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ResourcesResearch IntegrityHow Universities Cover Up Scientific Fraud – Areo (Justin T Pickett | February 2020)

Australasian Human Research Ethics Consultancy Services Pty Ltd (AHRECS)

How Universities Cover Up Scientific Fraud – Areo (Justin T Pickett | February 2020)

Published/Released on February 20, 2020 | Posted by Admin on March 1, 2020 / , , , , , ,

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I learned a hard lesson last year, after blowing the whistle on my coauthor, mentor and friend: not all universities can be trusted to investigate accusations of fraud, or even to follow their own misconduct policies. Then I found out how widespread the problem is: experts have been sounding the alarm for over thirty years.

Whistleblower points to a pattern of faux investigations into research misconduct aimed at protecting the host institution.

One in fifty scientists fakes research by fabricating or falsifying data. They make off with government grant money, which they share with their universities, and their made-up findings guide medical practice, public policy and ordinary people’s decisions about things like whether or not to vaccinate their children. The fraudulent science we know about has caused thousands of deaths and wasted millions in taxpayer dollars. That is only scratching the surface, however—because most fraudsters are never caught. As Ivan Oransky notes in Gaming the Metrics, “the most common outcome for those who commit fraud is: a long career.”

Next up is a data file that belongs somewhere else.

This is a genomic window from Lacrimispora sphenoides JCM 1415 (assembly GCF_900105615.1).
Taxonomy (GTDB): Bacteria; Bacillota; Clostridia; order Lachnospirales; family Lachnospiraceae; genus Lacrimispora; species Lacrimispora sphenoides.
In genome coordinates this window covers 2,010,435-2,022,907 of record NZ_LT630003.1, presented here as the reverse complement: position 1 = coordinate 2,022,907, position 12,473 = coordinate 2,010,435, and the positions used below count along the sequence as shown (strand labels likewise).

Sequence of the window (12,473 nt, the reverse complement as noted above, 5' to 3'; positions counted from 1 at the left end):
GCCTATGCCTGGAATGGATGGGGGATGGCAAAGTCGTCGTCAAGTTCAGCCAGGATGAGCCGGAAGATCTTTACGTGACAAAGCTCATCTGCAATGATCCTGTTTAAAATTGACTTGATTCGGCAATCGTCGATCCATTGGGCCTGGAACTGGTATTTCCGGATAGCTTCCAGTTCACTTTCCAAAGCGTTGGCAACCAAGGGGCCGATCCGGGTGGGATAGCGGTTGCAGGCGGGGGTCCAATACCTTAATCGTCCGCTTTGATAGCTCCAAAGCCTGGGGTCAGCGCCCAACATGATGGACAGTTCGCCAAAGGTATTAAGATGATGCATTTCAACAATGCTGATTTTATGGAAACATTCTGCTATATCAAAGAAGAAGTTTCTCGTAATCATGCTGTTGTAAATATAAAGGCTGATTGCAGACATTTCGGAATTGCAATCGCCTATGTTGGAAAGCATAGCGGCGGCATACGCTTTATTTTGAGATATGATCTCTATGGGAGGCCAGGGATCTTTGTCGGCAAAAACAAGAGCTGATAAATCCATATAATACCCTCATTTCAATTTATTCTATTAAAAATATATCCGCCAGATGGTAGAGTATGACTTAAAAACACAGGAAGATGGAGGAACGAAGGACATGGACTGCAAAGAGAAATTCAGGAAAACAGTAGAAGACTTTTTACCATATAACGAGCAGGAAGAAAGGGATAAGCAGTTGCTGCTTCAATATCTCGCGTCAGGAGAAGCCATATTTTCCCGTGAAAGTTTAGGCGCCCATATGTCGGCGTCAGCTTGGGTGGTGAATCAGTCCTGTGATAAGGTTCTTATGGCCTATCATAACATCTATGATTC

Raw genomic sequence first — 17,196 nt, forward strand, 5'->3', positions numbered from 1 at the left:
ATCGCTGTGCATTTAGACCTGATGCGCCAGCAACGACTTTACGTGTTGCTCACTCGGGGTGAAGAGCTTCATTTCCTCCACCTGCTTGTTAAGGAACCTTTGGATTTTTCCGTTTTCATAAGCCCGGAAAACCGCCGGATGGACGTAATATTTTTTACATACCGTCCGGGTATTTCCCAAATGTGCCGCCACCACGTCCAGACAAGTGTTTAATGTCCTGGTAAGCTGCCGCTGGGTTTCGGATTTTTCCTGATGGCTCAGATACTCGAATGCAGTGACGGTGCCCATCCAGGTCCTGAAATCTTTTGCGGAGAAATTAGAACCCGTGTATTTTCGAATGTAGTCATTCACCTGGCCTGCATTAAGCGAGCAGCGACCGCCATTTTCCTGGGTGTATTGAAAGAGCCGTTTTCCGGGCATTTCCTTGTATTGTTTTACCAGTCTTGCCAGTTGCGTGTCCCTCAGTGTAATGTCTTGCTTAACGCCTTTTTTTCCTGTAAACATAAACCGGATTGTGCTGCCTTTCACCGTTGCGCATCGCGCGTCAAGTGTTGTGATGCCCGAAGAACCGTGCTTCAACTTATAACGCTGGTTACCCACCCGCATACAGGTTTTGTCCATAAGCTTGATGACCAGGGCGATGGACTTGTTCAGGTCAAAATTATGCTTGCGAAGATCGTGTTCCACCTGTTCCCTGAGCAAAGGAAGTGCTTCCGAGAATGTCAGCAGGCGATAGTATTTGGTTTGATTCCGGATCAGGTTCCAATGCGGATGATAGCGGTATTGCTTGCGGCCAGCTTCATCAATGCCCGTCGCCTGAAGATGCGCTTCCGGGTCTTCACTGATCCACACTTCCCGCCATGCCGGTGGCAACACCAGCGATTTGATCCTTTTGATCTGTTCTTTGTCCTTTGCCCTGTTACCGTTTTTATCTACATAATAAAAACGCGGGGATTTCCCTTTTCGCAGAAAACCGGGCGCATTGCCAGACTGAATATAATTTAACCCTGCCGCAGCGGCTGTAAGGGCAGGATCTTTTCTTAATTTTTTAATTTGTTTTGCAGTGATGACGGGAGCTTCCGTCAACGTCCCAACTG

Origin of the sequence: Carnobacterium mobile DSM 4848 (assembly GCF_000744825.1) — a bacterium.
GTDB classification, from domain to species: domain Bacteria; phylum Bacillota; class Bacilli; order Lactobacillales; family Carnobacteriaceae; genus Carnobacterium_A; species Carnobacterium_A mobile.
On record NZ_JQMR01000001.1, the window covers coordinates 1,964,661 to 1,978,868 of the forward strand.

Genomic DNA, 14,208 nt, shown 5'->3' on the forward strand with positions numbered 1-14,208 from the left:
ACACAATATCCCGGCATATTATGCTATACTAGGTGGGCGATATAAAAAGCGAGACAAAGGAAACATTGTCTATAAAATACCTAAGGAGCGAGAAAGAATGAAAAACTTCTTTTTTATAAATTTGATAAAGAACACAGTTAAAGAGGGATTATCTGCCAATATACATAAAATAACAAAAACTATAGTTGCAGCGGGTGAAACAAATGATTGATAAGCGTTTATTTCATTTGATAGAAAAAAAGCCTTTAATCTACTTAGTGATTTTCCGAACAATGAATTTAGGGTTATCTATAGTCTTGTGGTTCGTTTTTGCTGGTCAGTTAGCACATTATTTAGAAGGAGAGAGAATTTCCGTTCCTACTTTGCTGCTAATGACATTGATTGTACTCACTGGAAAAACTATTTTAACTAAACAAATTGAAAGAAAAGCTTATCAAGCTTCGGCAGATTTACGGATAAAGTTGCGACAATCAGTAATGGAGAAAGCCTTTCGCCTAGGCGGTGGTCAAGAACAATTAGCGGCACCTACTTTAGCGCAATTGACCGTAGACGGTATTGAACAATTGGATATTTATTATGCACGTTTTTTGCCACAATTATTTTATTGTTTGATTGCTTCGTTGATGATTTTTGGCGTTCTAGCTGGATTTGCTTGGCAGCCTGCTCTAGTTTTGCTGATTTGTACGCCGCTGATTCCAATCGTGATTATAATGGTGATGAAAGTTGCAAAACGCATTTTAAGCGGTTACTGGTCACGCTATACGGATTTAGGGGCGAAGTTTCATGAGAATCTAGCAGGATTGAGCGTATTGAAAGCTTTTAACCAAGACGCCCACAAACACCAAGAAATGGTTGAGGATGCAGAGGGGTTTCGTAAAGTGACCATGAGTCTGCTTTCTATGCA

There are two reasons for this. First, many scientists who witness fraud don’t report it, because they believe nothing would happen if they did and they fear retaliation. Second, when fraud is reported, the job of investigating it falls to the fraudsters’ universities. Most whistleblowers inform their universities directly. Even if they don’t, federal agencies, like the National Science Foundation and the National Institutes of Health, refer fraud accusations back to universities for investigation, and publishers and the Committee on Publication Ethics tell journal editors to do the same.

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